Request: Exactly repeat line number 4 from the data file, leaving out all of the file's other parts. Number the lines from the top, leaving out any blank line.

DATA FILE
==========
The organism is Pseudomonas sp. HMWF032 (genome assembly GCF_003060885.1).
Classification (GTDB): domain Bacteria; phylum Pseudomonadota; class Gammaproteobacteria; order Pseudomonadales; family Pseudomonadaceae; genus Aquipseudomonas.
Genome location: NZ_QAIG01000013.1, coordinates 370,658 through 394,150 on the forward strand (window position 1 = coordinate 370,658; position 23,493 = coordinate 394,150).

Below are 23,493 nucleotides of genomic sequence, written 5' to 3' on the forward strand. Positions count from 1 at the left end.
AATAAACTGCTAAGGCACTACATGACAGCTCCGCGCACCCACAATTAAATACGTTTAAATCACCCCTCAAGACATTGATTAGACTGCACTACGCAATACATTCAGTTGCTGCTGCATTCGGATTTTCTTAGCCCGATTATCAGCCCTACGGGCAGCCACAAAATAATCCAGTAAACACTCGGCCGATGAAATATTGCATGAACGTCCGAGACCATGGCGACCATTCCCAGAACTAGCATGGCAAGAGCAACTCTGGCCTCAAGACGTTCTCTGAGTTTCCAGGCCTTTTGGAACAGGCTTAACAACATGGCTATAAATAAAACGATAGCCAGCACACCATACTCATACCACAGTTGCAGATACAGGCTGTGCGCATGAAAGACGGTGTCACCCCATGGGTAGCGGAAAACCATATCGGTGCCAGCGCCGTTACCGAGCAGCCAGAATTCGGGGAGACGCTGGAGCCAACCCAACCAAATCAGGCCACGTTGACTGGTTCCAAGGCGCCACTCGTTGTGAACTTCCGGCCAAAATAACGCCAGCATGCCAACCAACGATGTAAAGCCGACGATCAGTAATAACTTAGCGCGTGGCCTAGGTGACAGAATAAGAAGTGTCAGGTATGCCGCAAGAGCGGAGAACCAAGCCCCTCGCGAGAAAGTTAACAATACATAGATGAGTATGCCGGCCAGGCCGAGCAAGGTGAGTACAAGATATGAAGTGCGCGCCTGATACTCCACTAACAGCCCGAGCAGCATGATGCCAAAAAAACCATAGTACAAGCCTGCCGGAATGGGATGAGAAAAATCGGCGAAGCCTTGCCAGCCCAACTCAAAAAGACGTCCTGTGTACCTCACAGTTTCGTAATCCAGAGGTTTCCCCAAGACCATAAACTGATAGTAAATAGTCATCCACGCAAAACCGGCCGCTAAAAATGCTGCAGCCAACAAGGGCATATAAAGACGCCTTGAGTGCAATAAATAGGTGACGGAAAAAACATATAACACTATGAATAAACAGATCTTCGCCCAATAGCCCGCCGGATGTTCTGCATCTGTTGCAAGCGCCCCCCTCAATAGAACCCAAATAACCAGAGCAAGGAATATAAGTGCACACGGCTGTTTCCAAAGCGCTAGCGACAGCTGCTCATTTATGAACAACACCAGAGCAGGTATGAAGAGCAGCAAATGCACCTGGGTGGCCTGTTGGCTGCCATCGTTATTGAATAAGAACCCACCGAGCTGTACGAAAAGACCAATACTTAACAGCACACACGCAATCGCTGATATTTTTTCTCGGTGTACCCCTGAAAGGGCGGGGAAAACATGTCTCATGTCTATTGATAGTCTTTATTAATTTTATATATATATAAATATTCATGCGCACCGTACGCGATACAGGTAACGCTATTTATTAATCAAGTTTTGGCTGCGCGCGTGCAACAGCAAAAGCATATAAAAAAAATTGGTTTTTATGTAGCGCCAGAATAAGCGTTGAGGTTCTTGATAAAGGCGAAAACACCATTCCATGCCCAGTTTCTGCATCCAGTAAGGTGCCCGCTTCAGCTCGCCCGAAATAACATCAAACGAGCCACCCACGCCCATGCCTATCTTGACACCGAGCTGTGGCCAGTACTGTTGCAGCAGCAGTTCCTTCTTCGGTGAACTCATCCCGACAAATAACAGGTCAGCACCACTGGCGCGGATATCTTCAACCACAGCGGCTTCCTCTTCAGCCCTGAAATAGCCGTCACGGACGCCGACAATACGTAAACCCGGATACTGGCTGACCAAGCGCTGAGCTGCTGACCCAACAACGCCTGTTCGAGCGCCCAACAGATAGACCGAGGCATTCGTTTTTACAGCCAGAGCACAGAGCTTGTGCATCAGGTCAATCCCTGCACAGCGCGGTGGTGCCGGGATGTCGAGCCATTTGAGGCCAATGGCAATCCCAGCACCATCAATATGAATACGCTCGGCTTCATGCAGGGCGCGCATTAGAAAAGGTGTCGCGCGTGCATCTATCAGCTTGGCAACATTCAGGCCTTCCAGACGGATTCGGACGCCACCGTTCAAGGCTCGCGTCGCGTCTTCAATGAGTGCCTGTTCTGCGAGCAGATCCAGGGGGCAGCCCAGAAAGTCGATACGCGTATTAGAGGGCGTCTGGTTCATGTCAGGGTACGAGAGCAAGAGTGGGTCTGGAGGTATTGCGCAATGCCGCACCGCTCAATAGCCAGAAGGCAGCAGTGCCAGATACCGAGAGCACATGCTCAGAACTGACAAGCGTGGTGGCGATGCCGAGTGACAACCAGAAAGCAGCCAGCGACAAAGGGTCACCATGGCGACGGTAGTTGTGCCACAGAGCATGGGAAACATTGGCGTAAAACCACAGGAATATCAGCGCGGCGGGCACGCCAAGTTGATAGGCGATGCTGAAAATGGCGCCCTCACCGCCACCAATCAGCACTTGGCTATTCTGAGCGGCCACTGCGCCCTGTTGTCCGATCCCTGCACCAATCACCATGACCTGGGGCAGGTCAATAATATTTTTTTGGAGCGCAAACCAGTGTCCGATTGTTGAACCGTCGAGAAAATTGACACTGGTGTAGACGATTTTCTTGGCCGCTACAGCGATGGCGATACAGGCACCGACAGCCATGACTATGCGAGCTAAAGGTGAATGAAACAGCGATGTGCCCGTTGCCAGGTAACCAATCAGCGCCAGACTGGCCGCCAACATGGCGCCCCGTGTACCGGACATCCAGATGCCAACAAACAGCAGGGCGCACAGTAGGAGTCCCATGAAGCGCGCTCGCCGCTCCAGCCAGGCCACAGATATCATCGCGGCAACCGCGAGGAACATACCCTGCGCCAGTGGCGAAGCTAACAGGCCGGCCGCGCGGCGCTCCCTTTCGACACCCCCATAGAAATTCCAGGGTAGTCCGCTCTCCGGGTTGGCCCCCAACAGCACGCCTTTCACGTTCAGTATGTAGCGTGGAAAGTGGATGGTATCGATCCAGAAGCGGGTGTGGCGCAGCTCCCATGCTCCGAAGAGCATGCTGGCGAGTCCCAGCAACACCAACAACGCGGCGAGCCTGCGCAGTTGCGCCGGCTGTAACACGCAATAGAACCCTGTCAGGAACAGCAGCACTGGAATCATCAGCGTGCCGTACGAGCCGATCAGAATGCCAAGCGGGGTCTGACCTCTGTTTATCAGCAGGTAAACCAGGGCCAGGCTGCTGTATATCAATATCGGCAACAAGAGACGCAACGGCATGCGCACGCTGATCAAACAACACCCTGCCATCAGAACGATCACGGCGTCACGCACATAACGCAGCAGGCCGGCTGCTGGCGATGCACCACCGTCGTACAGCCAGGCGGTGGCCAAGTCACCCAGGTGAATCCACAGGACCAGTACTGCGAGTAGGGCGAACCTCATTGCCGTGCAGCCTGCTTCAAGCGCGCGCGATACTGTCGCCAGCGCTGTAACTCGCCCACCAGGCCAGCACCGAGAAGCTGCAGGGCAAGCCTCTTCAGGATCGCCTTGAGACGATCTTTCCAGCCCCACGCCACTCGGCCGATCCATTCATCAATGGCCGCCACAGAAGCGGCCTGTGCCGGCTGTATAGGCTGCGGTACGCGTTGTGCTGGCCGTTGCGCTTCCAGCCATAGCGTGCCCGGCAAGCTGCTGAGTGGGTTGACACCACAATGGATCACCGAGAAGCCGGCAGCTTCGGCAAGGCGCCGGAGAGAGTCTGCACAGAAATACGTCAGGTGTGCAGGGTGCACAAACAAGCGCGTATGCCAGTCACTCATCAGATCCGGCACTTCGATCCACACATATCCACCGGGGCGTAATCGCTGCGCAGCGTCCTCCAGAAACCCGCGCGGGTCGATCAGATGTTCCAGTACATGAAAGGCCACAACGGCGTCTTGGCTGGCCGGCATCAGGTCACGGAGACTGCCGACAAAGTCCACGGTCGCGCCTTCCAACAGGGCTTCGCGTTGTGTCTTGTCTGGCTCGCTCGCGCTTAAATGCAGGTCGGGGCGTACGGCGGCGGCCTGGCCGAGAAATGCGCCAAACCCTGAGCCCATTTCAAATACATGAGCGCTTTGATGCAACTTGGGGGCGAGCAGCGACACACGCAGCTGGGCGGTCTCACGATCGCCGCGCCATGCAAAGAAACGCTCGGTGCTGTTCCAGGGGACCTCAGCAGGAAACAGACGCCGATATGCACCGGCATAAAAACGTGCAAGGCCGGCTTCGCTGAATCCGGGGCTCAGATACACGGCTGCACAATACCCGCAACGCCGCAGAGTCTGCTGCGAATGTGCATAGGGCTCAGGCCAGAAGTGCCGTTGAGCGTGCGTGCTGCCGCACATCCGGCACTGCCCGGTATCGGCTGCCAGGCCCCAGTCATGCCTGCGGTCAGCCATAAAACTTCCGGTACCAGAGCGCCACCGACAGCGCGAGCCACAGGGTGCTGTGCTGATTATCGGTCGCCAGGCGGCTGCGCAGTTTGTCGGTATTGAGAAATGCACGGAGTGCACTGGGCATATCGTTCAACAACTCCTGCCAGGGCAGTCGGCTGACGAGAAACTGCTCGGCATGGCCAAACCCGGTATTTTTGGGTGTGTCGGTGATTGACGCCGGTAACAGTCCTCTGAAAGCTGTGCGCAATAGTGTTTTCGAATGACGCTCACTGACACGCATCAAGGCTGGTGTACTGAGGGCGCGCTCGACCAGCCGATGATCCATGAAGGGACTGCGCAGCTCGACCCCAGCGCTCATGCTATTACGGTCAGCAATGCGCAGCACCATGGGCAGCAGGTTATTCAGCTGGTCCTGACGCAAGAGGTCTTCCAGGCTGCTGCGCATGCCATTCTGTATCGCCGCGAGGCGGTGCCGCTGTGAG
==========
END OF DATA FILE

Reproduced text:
Below are 23,493 nucleotides of genomic sequence, written 5' to 3' on the forward strand. Positions count from 1 at the left end.